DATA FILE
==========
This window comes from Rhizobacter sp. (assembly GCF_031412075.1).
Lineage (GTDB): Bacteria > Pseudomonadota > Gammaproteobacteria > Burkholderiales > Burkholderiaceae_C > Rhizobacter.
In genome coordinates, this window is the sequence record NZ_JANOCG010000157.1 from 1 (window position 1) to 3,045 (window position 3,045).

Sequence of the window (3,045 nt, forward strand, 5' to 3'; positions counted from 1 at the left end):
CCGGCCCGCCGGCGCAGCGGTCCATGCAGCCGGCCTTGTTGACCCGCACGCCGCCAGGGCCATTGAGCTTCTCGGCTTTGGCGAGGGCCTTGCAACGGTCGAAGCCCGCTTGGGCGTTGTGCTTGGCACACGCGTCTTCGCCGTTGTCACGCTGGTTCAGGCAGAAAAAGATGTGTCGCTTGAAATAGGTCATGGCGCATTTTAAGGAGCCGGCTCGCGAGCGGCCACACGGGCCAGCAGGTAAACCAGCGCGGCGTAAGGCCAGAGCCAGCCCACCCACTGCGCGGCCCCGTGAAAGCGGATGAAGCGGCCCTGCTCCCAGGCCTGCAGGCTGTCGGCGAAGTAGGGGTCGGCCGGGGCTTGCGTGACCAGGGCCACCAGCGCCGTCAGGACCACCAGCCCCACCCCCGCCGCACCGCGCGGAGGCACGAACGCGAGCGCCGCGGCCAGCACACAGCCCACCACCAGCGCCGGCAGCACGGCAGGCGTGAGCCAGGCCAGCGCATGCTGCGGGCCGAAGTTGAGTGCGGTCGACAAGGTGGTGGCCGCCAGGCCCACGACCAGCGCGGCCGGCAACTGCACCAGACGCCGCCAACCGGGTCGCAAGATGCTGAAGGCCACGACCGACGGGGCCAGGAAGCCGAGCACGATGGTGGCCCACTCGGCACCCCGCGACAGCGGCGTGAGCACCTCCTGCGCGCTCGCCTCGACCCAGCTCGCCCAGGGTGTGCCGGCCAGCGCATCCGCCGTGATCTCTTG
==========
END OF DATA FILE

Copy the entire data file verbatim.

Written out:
This window comes from Rhizobacter sp. (assembly GCF_031412075.1).
Lineage (GTDB): Bacteria > Pseudomonadota > Gammaproteobacteria > Burkholderiales > Burkholderiaceae_C > Rhizobacter.
In genome coordinates, this window is the sequence record NZ_JANOCG010000157.1 from 1 (window position 1) to 3,045 (window position 3,045).

Sequence of the window (3,045 nt, forward strand, 5' to 3'; positions counted from 1 at the left end):
CCGGCCCGCCGGCGCAGCGGTCCATGCAGCCGGCCTTGTTGACCCGCACGCCGCCAGGGCCATTGAGCTTCTCGGCTTTGGCGAGGGCCTTGCAACGGTCGAAGCCCGCTTGGGCGTTGTGCTTGGCACACGCGTCTTCGCCGTTGTCACGCTGGTTCAGGCAGAAAAAGATGTGTCGCTTGAAATAGGTCATGGCGCATTTTAAGGAGCCGGCTCGCGAGCGGCCACACGGGCCAGCAGGTAAACCAGCGCGGCGTAAGGCCAGAGCCAGCCCACCCACTGCGCGGCCCCGTGAAAGCGGATGAAGCGGCCCTGCTCCCAGGCCTGCAGGCTGTCGGCGAAGTAGGGGTCGGCCGGGGCTTGCGTGACCAGGGCCACCAGCGCCGTCAGGACCACCAGCCCCACCCCCGCCGCACCGCGCGGAGGCACGAACGCGAGCGCCGCGGCCAGCACACAGCCCACCACCAGCGCCGGCAGCACGGCAGGCGTGAGCCAGGCCAGCGCATGCTGCGGGCCGAAGTTGAGTGCGGTCGACAAGGTGGTGGCCGCCAGGCCCACGACCAGCGCGGCCGGCAACTGCACCAGACGCCGCCAACCGGGTCGCAAGATGCTGAAGGCCACGACCGACGGGGCCAGGAAGCCGAGCACGATGGTGGCCCACTCGGCACCCCGCGACAGCGGCGTGAGCACCTCCTGCGCGCTCGCCTCGACCCAGCTCGCCCAGGGTGTGCCGGCCAGCGCATCCGCCGTGATCTCTTG